Lowdown: “We’re still working with Turteltaub on the film’s final payoff,” says Stenson. “We don’t want to give it away. Like the first film, the sequel is based on unknown historical facts about the Civil War and Lincoln.”
In the works
Another rule of thumb at Bruckheimer Films, according to Stenson, is to develop a polished screenplay before courting talent. As such, the following films are still in the throes of being honed on the typewriter or word processor:
Beware the Night
Scribe: Bryan Bertino
Synopsis: Based on the true story of Ralph Sarchie, a tough-as-nails South Bronx police officer who was involved in investigating exorcisms and demonic possession crimes — many of which weren’t explained, solved or understood, except by Sarchie and his partner.
Lowdown: “If there was a movie way to pitch it, it would be ‘Serpico’ meets ‘The Omen’,” explains Stenson.
Director: Hoyt Yeatman
Scribes: Cormac and Marianne Wibberley
Synopsis: In this family adventure, a team of genetically enhanced guinea pigs working as spies for the U.S. government must stop a deranged billionaire’s plan to rule the world through household appliances.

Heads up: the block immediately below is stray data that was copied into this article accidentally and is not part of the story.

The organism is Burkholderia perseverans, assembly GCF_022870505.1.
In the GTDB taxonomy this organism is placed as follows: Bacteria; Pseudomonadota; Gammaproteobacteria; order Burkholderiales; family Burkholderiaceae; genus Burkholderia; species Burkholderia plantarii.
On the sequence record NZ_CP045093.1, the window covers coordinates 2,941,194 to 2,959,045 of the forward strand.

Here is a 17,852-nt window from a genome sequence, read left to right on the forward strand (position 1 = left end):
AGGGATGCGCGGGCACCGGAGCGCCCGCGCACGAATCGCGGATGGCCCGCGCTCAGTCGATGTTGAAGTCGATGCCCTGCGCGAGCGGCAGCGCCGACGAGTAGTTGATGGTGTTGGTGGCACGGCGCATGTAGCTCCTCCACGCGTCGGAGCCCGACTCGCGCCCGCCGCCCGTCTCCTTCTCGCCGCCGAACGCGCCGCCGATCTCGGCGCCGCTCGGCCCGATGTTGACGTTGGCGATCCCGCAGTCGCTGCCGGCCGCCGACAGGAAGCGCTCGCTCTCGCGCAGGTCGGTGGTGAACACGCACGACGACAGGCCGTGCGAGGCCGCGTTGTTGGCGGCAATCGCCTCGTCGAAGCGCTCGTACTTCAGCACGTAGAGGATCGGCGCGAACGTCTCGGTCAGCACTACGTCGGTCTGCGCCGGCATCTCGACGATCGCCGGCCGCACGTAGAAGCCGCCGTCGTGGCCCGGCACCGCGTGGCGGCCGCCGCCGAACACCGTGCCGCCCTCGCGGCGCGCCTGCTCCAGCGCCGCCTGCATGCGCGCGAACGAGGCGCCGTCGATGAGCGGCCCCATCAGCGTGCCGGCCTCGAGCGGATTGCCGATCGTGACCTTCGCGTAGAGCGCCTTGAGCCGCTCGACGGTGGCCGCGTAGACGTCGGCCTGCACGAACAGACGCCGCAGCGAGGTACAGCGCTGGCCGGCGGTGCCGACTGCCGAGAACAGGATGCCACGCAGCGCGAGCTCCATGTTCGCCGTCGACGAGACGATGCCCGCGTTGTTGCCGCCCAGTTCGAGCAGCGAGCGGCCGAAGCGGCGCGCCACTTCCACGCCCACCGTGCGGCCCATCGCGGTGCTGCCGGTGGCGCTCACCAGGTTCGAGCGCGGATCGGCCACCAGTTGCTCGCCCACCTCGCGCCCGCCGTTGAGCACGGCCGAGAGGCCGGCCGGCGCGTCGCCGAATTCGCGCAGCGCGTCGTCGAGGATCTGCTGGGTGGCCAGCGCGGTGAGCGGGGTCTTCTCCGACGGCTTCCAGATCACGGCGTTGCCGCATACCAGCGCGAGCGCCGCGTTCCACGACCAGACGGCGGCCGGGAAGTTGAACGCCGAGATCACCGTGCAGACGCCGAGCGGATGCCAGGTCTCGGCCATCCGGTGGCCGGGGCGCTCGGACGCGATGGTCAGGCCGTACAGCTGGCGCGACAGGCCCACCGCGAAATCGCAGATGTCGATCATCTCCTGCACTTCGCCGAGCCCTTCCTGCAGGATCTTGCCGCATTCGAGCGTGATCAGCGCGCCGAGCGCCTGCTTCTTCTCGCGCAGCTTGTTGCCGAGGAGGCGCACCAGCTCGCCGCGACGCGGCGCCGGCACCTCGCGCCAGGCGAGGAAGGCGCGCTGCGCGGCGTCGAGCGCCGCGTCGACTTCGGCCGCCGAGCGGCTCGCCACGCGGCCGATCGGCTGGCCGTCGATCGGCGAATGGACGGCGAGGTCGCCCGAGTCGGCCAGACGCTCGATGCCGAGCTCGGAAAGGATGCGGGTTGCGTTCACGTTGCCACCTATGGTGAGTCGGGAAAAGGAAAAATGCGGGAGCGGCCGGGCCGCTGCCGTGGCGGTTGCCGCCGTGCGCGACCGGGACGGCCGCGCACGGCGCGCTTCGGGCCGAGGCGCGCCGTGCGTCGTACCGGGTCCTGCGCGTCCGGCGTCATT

Lowdown: Currently the pic is planned to be a combination of live action and CGI in the vein of “Stuart Little.” A notable sight gag in the film: When the guinea pigs talk on their headsets, it looks like they’re chewing. Yeatman is a notable visual effects artist from previous Bruckheimer pics.
The Monstrous Memoirs of a Mighty McFearless
Scribe: Tim Firth (“Calendar Girls”)
Synopsis: An adaptation of the upcoming Ahmet Zappa children’s book, this fantasy-adventure tells the story of a sister and brother who discover they’re descended from a long line of monster hunters and must rescue their father, who has been kidnapped by the Monster King.
Lowdown: Walt Disney and Bruckheimer Films plunked down $1.5 million for Zappa’s unpublished debut novel last October after a bidding war. Asked whether such a price was normal for the shingle, Stenson points out that spec prices are all over the map, from $25,000 to $3 million.
Prince of Persia
Scribes: Jordan Mencher, Jeffrey Nachmanoff
Synopsis: Based on the popular ’90s videogame series, a young Persian prince must team up with a feisty princess to stop a power-mad villain from possessing the Sands of Time, a gift from the gods that holds the key to rewinding the past and changing history.
Lowdown: Game’s original creator Mencher took a stab at an outline that Nachmanoff (“The Day After Tomorrow”) is currently fleshing out. “Disney would like ‘Persia’ to follow up the ‘Pirates’ franchise as another PG-13 … family vehicle,” Stenson says.
Scribe: Kayla Alpert
Synopsis: Based on the bestselling books by Sophie Kinsella, this romantic comedy follows Rebecca Bloomwood, a young woman addicted to shopping and drowning in debt. Ironically, Rebecca gets a job as a financial advice columnist and must hide the truth of her own miserable finances from her boss, with whom she’s falling in love.
Lowdown: “Kinsella has a truly unique voice,” says Stenson. “We’ve been looking for the ideal romantic comedy for quite a while and think we have it in this material.”